Although speeding is one of the most common factors in motor vehicle crashes in the US, it is an underappreciated problem, involved in about 10,000 highway fatalities each year according to the National Transportation Safety Board.
More than 112,500 people died in speeding-related US highway crashes from 2005-2014. This is roughly equal to the number who died in alcohol-involved crashes over the same period. However, speeding gets far less attention.
Graph showing the total and Speeding-Related Traffic Fatalities, 2005-2014
In a speeding-related crash, there is a greater chance of being injured and the injuries are likely to be more severe or fatal.
The public is less aware of the risks of speeding compared with other risky driving behaviors. There is also less social stigma surrounding speeding than, for example, drinking and driving.
“Substantial reductions in highway crashes cannot be achieved without a renewed emphasis on the impact of speeding,” said NTSB Director of Research and Engineering Jim Ritter. “Lowering speeding-related highway deaths requires more effective use of countermeasures to prevent these crashes.”
The NTSB publicly discussed a new safety study on passenger vehicle speeding on July 25, 2017. The study examines proven and emerging countermeasures that can reduce the impact of speeding, but that are currently underused or ineffectively used. It will focus not only on speed enforcement, but also on how speeding is defined and how speed limits are determined.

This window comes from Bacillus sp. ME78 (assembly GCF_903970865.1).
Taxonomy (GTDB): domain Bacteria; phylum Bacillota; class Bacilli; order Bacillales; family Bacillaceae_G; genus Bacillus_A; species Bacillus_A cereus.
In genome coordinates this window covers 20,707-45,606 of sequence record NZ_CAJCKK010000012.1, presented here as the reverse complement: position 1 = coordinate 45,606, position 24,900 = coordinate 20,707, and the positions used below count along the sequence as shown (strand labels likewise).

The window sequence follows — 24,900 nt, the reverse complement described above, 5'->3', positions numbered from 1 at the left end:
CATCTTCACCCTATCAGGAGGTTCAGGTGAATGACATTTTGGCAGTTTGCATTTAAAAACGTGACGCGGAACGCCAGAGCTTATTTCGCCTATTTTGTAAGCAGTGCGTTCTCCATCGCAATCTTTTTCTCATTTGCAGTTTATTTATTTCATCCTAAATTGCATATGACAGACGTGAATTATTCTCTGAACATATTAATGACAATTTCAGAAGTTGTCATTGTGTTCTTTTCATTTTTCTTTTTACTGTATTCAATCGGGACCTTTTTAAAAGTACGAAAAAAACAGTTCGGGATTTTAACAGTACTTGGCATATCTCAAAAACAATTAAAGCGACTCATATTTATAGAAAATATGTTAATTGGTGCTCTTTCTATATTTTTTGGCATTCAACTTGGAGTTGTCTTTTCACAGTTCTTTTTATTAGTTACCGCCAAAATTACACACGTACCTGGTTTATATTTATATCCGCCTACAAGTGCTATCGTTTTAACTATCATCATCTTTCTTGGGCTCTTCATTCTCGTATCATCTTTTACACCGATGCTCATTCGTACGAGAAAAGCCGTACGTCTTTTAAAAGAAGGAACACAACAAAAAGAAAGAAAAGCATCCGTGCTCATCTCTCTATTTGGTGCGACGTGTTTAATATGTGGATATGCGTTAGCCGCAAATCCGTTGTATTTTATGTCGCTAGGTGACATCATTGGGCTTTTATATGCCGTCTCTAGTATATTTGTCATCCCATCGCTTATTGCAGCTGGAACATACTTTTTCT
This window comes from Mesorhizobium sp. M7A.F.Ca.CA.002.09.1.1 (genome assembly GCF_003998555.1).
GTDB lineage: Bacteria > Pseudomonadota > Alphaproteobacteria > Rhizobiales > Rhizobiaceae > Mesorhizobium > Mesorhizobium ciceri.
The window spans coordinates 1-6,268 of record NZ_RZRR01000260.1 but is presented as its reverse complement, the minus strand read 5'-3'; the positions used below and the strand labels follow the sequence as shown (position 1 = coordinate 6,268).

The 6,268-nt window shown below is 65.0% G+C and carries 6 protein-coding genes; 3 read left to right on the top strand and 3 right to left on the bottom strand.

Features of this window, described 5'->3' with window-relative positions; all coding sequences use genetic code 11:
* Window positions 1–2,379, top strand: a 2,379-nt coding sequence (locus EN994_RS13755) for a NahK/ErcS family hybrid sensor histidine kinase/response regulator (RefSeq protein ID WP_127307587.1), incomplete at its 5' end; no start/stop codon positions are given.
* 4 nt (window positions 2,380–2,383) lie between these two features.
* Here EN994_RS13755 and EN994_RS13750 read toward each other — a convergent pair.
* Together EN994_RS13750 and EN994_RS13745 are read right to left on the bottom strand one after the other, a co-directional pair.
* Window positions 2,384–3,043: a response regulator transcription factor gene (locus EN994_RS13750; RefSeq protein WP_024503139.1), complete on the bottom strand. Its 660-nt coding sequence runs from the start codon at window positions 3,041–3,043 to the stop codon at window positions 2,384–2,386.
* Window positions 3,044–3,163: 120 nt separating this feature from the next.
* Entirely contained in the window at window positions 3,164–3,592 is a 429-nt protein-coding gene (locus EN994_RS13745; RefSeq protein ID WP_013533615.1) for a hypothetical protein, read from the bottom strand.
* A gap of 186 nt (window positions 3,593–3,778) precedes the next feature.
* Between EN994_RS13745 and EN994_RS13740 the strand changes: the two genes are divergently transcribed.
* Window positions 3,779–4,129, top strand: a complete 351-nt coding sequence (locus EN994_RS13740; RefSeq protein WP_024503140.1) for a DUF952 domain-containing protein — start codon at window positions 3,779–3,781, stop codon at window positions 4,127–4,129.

Additionally, the study will highlight the scope of speeding-related passenger vehicle crashes, illustrate the risks of speeding and address some common misconceptions about speeding.
Opening Statement - Robert L. Sumwalt, Acting Chairman
Reducing Speeding-Related Crashes Involving Passenger Vehicles - Nathan Doble
Scope and Risk of Speeding - Ivan Cheung, PhD
Safety Issues: Speed Limits and Data-Driven Enforcement - Ivan Cheung, PhD
Safety Issues: Automated Speed Enforcement, Intelligent Speed Adaptation, and National Leadership - Nathan Doble
Closing Statement - Robert L. Sumwalt, Acting Chairman
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If you wish to obtain a copy of NTSB meetings, please contact the NTSB Records Management Division at (202) 314-6551 or 800-877-6799. You may also request this information from the NTSB web site or write the following: National Transportation Safety Board, Records Management Division (CIO-40), 490 L'Enfant Plaza, SW,Washington, DC 20594. View archived video of meetings (Webcasts are archived for a period of three months from the time of the meeting.)